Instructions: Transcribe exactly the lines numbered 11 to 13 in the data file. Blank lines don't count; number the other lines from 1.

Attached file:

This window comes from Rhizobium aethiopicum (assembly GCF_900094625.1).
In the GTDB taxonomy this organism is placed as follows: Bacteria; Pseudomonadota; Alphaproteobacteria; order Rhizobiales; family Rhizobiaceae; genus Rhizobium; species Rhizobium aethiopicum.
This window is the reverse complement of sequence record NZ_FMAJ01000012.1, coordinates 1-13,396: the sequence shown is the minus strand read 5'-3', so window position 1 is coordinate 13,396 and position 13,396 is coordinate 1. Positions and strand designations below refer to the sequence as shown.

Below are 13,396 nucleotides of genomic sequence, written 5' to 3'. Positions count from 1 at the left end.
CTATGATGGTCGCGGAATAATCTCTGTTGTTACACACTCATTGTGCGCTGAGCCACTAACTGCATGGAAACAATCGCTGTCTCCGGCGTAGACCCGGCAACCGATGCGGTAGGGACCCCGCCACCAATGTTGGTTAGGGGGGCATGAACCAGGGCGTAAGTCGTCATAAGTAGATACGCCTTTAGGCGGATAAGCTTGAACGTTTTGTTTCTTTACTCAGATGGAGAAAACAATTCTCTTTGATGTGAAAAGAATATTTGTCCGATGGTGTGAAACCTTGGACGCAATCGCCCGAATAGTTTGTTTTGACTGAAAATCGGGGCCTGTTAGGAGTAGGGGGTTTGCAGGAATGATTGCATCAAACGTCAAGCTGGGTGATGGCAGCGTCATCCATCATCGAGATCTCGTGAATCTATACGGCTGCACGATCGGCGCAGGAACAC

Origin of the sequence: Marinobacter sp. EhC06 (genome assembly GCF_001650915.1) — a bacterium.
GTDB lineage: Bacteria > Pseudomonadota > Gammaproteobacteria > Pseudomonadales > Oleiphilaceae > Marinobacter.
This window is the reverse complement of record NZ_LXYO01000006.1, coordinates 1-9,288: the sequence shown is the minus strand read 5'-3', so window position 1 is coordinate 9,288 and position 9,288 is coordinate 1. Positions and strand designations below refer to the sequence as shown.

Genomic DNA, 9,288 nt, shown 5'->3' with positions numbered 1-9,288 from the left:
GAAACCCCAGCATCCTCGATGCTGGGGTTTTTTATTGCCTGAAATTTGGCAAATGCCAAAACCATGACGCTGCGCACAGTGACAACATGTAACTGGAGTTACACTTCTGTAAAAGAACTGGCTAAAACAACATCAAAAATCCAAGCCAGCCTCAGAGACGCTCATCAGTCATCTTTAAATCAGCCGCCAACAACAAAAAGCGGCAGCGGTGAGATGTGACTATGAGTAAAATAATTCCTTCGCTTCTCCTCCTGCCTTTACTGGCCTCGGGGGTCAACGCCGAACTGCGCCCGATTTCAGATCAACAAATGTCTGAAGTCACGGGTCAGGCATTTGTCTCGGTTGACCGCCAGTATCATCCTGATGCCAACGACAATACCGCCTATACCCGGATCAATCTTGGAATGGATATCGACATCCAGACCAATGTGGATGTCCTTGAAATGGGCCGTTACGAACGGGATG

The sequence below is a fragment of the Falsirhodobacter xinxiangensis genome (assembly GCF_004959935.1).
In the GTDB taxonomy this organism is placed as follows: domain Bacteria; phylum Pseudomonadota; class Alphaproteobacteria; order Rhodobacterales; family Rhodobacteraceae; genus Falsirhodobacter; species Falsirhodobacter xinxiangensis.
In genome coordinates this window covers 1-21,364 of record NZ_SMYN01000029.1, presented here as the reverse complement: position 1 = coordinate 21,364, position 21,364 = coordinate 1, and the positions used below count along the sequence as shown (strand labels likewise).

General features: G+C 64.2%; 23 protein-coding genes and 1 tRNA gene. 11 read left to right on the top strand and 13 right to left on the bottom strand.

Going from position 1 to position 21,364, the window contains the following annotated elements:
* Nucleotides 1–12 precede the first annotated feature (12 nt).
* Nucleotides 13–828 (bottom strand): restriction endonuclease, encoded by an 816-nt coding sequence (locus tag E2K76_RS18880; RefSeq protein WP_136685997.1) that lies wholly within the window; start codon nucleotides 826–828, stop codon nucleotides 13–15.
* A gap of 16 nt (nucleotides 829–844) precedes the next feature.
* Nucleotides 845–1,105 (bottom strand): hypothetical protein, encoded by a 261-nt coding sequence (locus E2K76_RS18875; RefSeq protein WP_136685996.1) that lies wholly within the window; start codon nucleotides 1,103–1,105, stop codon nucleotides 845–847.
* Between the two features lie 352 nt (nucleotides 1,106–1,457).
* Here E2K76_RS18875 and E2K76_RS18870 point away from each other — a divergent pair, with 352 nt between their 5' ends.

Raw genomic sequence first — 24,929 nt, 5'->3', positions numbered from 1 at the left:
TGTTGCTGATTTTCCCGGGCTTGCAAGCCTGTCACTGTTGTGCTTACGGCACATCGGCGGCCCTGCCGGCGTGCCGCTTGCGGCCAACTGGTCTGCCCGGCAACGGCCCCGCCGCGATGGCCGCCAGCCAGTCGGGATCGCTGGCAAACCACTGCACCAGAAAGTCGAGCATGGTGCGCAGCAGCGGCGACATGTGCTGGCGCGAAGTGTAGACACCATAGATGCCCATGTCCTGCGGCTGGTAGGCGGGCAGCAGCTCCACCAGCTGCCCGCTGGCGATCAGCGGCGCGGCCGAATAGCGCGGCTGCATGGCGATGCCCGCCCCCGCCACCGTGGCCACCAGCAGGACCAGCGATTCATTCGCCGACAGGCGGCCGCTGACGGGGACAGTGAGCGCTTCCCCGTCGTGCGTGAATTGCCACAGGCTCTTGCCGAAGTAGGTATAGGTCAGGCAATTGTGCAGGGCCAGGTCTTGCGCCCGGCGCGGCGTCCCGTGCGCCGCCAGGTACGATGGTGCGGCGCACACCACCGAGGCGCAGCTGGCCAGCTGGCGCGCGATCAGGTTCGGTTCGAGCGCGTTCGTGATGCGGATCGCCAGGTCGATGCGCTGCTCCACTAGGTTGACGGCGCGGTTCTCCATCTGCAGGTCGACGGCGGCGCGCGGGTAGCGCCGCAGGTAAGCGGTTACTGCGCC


The sequence below is a fragment of the Falsirhodobacter xinxiangensis genome (assembly GCF_004959935.1).
In the GTDB taxonomy this organism is placed as follows: domain Bacteria; phylum Pseudomonadota; class Alphaproteobacteria; order Rhodobacterales; family Rhodobacteraceae; genus Falsirhodobacter; species Falsirhodobacter xinxiangensis.
In genome coordinates this window covers 1-21,364 of record NZ_SMYN01000029.1, presented here as the reverse complement: position 1 = coordinate 21,364, position 21,364 = coordinate 1, and the positions used below count along the sequence as shown (strand labels likewise).